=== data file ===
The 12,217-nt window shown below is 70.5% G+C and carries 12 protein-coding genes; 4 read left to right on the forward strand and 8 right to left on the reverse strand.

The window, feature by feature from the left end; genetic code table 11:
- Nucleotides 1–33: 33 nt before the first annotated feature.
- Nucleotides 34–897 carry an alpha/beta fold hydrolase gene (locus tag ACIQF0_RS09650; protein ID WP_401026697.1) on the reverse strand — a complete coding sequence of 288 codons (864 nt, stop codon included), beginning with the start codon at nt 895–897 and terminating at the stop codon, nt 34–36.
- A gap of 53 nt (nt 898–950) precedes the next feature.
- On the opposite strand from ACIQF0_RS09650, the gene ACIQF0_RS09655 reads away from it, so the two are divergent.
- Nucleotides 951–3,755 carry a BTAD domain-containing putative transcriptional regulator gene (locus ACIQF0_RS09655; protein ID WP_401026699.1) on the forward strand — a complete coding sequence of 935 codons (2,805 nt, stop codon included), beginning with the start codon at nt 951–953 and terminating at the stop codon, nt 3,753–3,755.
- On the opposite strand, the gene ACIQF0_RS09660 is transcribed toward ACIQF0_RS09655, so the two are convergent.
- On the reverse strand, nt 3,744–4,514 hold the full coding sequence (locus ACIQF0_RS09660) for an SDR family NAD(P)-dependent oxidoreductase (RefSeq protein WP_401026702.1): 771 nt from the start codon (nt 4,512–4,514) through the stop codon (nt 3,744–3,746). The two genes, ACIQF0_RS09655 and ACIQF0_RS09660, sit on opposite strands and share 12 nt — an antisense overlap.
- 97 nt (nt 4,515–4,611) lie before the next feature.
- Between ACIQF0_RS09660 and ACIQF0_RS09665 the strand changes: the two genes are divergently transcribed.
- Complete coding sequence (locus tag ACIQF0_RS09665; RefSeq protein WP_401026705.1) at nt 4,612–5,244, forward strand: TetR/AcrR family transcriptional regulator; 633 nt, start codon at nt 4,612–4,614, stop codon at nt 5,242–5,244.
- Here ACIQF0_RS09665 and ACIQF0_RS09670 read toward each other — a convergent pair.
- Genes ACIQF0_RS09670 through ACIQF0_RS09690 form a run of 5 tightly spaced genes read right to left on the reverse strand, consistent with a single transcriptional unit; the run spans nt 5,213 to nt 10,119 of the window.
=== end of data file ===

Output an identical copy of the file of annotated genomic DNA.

The 12,217-nt window shown below is 70.5% G+C and carries 12 protein-coding genes; 4 read left to right on the forward strand and 8 right to left on the reverse strand.

The window, feature by feature from the left end; genetic code table 11:
- Nucleotides 1–33: 33 nt before the first annotated feature.
- Nucleotides 34–897 carry an alpha/beta fold hydrolase gene (locus tag ACIQF0_RS09650; protein ID WP_401026697.1) on the reverse strand — a complete coding sequence of 288 codons (864 nt, stop codon included), beginning with the start codon at nt 895–897 and terminating at the stop codon, nt 34–36.
- A gap of 53 nt (nt 898–950) precedes the next feature.
- On the opposite strand from ACIQF0_RS09650, the gene ACIQF0_RS09655 reads away from it, so the two are divergent.
- Nucleotides 951–3,755 carry a BTAD domain-containing putative transcriptional regulator gene (locus ACIQF0_RS09655; protein ID WP_401026699.1) on the forward strand — a complete coding sequence of 935 codons (2,805 nt, stop codon included), beginning with the start codon at nt 951–953 and terminating at the stop codon, nt 3,753–3,755.
- On the opposite strand, the gene ACIQF0_RS09660 is transcribed toward ACIQF0_RS09655, so the two are convergent.
- On the reverse strand, nt 3,744–4,514 hold the full coding sequence (locus ACIQF0_RS09660) for an SDR family NAD(P)-dependent oxidoreductase (RefSeq protein WP_401026702.1): 771 nt from the start codon (nt 4,512–4,514) through the stop codon (nt 3,744–3,746). The two genes, ACIQF0_RS09655 and ACIQF0_RS09660, sit on opposite strands and share 12 nt — an antisense overlap.
- 97 nt (nt 4,515–4,611) lie before the next feature.
- Between ACIQF0_RS09660 and ACIQF0_RS09665 the strand changes: the two genes are divergently transcribed.
- Complete coding sequence (locus tag ACIQF0_RS09665; RefSeq protein WP_401026705.1) at nt 4,612–5,244, forward strand: TetR/AcrR family transcriptional regulator; 633 nt, start codon at nt 4,612–4,614, stop codon at nt 5,242–5,244.
- Here ACIQF0_RS09665 and ACIQF0_RS09670 read toward each other — a convergent pair.
- Genes ACIQF0_RS09670 through ACIQF0_RS09690 form a run of 5 tightly spaced genes read right to left on the reverse strand, consistent with a single transcriptional unit; the run spans nt 5,213 to nt 10,119 of the window.